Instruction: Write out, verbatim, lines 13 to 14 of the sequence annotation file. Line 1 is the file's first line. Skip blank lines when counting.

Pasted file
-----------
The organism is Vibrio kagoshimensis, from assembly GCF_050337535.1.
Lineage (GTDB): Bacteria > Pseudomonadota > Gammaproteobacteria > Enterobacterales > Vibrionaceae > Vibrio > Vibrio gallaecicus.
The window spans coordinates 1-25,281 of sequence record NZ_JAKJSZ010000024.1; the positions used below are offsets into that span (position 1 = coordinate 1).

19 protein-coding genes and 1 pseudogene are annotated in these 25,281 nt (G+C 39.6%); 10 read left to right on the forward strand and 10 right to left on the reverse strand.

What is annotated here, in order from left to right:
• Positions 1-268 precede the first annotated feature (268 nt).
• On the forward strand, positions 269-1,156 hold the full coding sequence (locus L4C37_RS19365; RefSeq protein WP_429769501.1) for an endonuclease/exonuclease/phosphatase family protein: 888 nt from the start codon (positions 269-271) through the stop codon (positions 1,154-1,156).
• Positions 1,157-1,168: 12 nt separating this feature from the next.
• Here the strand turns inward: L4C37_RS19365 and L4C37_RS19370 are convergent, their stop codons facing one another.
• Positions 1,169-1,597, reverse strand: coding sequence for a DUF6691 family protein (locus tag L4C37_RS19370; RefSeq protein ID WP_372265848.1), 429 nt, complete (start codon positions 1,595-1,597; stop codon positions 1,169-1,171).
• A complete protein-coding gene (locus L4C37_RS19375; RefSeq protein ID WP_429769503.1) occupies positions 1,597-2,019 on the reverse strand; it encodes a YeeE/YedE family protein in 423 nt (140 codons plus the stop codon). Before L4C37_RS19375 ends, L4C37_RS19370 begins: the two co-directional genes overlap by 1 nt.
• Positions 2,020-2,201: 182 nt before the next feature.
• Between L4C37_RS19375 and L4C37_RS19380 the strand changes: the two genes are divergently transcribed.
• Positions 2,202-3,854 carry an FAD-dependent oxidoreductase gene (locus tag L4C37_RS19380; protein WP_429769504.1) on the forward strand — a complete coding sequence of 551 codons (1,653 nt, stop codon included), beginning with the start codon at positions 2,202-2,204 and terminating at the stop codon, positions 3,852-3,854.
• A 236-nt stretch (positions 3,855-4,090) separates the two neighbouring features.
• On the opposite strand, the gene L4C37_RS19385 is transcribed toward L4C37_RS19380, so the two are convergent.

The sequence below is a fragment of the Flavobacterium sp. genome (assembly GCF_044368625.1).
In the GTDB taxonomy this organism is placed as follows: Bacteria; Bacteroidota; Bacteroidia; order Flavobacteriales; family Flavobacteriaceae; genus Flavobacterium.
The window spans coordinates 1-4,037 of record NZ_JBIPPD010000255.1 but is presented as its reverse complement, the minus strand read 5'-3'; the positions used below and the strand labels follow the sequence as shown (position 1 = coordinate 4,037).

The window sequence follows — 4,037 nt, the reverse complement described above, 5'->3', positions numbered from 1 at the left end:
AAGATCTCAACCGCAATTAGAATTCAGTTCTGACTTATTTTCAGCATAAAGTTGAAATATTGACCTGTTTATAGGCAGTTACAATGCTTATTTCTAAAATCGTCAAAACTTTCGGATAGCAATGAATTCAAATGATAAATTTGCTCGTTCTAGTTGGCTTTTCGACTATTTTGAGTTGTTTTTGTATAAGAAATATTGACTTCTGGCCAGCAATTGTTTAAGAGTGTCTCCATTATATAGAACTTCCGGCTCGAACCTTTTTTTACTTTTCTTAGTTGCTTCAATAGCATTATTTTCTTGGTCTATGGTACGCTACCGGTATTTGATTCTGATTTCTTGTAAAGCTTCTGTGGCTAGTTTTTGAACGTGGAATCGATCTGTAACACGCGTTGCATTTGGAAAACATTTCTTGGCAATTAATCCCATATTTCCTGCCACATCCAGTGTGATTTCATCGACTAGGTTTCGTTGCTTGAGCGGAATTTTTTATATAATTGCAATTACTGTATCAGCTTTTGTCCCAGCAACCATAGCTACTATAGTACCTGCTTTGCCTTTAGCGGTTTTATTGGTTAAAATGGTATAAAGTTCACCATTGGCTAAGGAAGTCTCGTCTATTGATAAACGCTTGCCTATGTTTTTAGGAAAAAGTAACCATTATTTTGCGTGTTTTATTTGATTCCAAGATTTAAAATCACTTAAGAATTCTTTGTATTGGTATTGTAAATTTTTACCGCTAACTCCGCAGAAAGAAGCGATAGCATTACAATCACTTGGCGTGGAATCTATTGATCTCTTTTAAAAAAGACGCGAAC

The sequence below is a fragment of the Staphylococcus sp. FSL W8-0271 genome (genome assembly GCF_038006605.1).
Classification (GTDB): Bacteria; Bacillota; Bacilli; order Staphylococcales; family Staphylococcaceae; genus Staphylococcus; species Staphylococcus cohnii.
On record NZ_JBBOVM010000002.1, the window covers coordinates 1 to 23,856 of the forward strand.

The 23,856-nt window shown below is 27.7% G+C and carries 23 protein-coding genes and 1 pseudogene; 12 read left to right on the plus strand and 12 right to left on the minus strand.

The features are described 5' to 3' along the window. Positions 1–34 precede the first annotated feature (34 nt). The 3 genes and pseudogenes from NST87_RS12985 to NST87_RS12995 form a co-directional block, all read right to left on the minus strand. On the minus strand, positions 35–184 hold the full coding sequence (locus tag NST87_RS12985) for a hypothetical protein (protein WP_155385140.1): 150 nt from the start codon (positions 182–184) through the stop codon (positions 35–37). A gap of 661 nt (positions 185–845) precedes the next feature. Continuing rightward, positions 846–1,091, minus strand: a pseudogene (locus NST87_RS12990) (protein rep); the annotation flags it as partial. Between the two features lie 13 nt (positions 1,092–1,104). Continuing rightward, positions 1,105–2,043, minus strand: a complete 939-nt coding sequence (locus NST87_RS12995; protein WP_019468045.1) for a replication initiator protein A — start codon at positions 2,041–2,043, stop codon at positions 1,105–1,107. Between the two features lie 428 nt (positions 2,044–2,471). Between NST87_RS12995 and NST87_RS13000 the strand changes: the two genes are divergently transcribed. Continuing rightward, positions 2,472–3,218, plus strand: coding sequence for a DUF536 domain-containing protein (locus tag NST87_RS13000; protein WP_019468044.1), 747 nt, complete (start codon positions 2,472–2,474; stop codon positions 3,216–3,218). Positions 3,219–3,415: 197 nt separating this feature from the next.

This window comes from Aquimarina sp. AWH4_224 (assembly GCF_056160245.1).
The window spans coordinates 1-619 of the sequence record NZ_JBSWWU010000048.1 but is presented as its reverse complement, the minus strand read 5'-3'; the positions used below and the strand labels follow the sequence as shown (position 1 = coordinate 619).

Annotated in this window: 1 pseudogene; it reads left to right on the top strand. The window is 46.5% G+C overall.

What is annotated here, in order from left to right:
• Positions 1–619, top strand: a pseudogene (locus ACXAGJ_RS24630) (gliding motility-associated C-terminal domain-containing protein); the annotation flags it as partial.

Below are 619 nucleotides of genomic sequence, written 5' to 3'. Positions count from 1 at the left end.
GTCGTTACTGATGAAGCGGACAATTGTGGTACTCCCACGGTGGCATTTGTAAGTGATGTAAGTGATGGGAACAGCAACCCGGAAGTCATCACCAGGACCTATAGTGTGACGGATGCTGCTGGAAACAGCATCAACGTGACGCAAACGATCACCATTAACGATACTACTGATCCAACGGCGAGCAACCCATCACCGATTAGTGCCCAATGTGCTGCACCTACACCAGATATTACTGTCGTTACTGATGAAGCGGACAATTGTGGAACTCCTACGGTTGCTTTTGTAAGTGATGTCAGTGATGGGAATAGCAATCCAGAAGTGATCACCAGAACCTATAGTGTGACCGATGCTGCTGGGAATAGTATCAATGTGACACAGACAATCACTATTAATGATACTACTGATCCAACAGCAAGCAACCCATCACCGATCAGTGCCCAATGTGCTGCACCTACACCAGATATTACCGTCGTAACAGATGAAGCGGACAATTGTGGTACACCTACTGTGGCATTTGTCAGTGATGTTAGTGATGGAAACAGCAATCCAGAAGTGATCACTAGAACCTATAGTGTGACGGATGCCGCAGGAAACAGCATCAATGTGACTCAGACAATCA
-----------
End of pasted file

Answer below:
• Between L4C37_RS19375 and L4C37_RS19380 the strand changes: the two genes are divergently transcribed.
• Positions 2,202-3,854 carry an FAD-dependent oxidoreductase gene (locus tag L4C37_RS19380; protein WP_429769504.1) on the forward strand — a complete coding sequence of 551 codons (1,653 nt, stop codon included), beginning with the start codon at positions 2,202-2,204 and terminating at the stop codon, positions 3,852-3,854.